Louis Jordan the great on-screen French heart-throb and lover who had felled my sister Marysia many decades previously especially in 'Gigi'. At that time in the mid-1970s in London he didn't do anything for me. In fact if anything I was slightly alienated towards him because I knew that he was the reason our preferred director for 'The Lost Boys', Philip Saville had been 'poached' to direct the great 'star.' Philip knew that he had disappointed my Louis (Marks) who was still quite new to producing and I felt Louis' disappointment keenly. Interestingly enough (it's all about coincidence isn't it?) my former boss Gerald Savory of 'Churchill's People' infamy had adapted the original story for this version of 'Dracula' but then Gerald was accustomed to being covered in glory and basked in his historical reputation - what Gerald wanted, Gerald got! Anyway, Louis and I were busy with 'The Lost Boys'; I had finally asked him to get Irene (Shubik) off my back (she was still phoning me to do her 'little favours' - I think I was the only one at the BBC speaking to her by then) and was ready to enjoy my final drama plays experience with the nicest man in television, a fantastic story, great cast (Ian Holm [pre-Hobbit fame] made a great Barrie although I had wanted and we nearly got Anthony Hopkins), great script (eventually), notoriety in the form of Andrew (yes brother of Jane) Birkin and the most fabulous and friendly production team you could wish for. Because the Acton Rehearsal Rooms are where you will meet anyone on any given day it was inevitable that some of our rehearsals (as a trilogy we commanded more space than a single production) would clash with the highly publicised 'Dracula'. I can't remember why Louis sent me up there, it may have been some script changes (Andrew needed a lot of help with his enthusiastic scribblings and Louis, of course had years of Script writing and editing experience behind him) and inevitably I walked into Philip Saville who asked me if I was still feeling a little grumpy towards him? I acknowledged that yes, I was disappointed that he had withdrawn as I'd enjoyed working with him on 'Churchill's People' and thought that we'd come to respect each other, he was always charming and kind, which in the main, many BBC people were not. Whether joking or not he said 'Come on let me make amends, would you like to meet Louis Jordan?' would I heck as like - whatever for? A decaying old Frenchman who must have been as desperate as hell to take a part in a BBC Drama production? But there was not much I could do, the corridors in the block were a bit like in a train, you had to keep going forward to your destination and our rehearsal room was at the end, the Dracula one was closer to and people were milling around making it busier than a tube in rush hour added to which I seem to remember that I was clutching the scripts or re-writes or whatever they were to my bosom - I was trapped! Then the parting of the red sea (or so it felt) and Philip steered me towards the light - it was extraordinary! Louis Jordan was ethereal, he was tiny, compact, oh so elegant in his pale blue v-neck and black slacks which matched his eyes, brows and hair and a luminosity in his eyes such as I had never seen in anyone, with the exception from a distance of Pope Paul VI, so close up. I was paralysed, rooted to the spot, describe it any way you like, it was a phenomenal experience the charisma positively oozed out of this being - he was surely not human and it had absolutely nothing to do with the fact that he was playing 'Dracula'! I can still remember that feeling today, 40 years on. He must have been told thousands of times the effect he had on people so he was prepared to help me, remember I'm standing in a corridor, frozen to the spot with my arms clutching swathes of paper, I'm paralysed. He kept looking me in the eyes, somehow extricated one of my hands from its paralysis, kissed it in the French way never moving his eyes away from mine, smiled (meltingly of course) uttered 'Enchanté' even as I heard Philip introduce me and mention something about having been stolen from our production. I have no idea how I didn't fall down, scream, have hysterics or whatever else my body was feeling - I had just experienced real charisma and it's an experience I never want to forget. The man still doesn't do it for me on screen - but he gave me a wonderful legacy and experience for which I shall be forever grateful. I never saw him, Philip or Gerald again and was more than glad to return to my cosy existence with Louis Marks until I ended my career at the BBC on my way to start a new job and way of life at Derby Playhouse. IMDB | Blog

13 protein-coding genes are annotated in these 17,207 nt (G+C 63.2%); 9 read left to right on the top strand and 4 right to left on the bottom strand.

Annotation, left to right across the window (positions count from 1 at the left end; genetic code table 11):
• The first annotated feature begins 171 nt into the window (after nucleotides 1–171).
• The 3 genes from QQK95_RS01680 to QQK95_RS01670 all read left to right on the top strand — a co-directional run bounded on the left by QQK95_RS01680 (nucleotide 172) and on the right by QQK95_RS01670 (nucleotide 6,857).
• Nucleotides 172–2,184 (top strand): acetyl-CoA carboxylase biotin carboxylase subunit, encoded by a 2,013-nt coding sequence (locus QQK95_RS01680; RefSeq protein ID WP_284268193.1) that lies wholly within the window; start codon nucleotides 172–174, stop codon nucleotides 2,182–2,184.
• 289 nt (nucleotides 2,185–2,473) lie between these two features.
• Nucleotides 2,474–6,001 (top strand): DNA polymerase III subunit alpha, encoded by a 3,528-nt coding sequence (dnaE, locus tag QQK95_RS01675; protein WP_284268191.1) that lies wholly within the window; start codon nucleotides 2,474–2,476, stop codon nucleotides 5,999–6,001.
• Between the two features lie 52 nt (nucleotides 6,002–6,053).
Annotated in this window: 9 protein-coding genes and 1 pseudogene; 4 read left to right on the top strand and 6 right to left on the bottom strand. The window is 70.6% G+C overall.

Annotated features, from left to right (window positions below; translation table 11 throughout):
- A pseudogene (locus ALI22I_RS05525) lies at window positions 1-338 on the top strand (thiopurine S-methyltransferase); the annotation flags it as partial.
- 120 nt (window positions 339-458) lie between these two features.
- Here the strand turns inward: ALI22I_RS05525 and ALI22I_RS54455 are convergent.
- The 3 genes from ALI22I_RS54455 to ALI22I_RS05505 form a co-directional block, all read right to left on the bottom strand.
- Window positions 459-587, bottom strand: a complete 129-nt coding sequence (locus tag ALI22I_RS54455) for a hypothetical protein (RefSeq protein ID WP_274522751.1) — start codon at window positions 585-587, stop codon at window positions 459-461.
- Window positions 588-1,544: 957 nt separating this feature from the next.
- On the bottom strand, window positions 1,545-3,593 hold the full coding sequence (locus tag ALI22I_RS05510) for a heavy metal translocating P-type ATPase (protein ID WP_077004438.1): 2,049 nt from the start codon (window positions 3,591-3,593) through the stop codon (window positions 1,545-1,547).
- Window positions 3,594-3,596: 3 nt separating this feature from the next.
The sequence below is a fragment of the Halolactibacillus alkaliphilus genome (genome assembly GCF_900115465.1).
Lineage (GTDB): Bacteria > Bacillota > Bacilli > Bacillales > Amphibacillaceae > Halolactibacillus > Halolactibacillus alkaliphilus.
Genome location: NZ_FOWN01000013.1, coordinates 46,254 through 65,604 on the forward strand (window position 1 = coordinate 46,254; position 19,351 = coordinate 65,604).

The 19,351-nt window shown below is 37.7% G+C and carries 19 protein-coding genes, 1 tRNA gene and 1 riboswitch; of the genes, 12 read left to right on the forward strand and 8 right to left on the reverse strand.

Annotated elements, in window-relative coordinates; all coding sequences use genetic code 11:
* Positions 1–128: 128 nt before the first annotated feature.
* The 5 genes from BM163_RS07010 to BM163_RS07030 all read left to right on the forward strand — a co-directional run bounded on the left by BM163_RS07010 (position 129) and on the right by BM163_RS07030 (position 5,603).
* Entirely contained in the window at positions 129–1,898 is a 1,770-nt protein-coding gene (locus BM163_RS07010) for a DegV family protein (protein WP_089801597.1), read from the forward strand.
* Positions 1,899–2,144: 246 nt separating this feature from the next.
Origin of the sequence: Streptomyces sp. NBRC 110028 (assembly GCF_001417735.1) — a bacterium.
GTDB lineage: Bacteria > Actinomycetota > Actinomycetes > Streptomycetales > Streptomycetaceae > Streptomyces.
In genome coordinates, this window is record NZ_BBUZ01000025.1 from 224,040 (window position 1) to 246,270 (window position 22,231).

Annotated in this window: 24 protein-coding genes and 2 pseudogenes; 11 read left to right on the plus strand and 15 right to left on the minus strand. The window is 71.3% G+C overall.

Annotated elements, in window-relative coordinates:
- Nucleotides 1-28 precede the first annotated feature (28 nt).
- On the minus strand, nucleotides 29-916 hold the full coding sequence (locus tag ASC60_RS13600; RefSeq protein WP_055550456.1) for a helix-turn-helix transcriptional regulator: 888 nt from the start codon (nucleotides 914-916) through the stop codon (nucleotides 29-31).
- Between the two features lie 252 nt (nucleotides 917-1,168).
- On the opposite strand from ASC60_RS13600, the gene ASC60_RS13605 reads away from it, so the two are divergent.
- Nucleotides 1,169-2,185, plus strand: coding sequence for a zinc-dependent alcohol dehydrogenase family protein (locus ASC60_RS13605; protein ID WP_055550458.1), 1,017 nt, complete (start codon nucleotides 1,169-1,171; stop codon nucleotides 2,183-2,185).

Fact 0027 - 16th August 1977 - the death of Elvis Presley (and 41 years on to the day the death of Aretha Franklin in 2018) - as the news of Aretha Franklin's death came through on the 24 hour news I remembered a night 41 years ago when, in an age when news didn't travel so fast and 24 hour news was a long way off from becoming the domain of the future! I was very close to leaving my employment at the BBC, I may already have been offered the post at Derby Playhouse and so was finishing off my time in London in style. I remember coming back to the bedsit I occupied in Acton at the time and it was very, very late. My landlady and her partner were fast asleep as was the delightful and irrepressible young boy that was her son. I was glad to have shared time with Jasia (my landlady) and her son Marek. Really, if J. M. Barrie had wanted a modern day duplicate of Peter Pan, then Marek would have been his boy. Five of us shared the house, Jasia had the top floor with Marek and three of us shared downstairs, except Jasia and Franek had a sort of Sgt. Wilson and Mrs. Pike arrangement (Franek had the 'garden' bedsit and I had the front of the house), and don't get me wrong Marek was no Frank! Not only was it late, but I must have been terribly hungry as I used to drink without sustenance in those days and it was an incredibly warm night. All this leads up to the fact that I left the bottom half of my window open despite it facing right onto the road, I didn't take my plate back to the kitchen and tidy up, I had the radio on to help me get to sleep as there was an odd electricity in the air. I was dozy and I was probably slightly inebriated and nothing made much sense at 2am or even 3am. I was acutely aware that I could hear my cutlery dancing on my plate and that all the radio seemed to be playing was Elvis Presley. Naturally I was listening to one of the commercial stations, probably Radio London as they still operated on a similar style to the pirate stations of long ago. The cutlery was driving me mad and I wished it would fall off the plate and stop making such a din so that I wouldn't have to get up and move it! But the cutlery would not stop, I opened an eye and saw a shadow - a cat had got in through the window and was finishing off whatever I had not finished - curious as I don't eat meat or fish, maybe it was some butter, a cat can feast on a sliver of a taste for hours. Well that woke me up and having asked the animal to vacate itself and closing the window behind it, I tried to get back to sleep. Perhaps we had reached the top of an hour, I'm not clear but the music stopped momentarily and the DJ announced the death of Elvis and that his songs would continue being played, as a tribute, throughout the night ......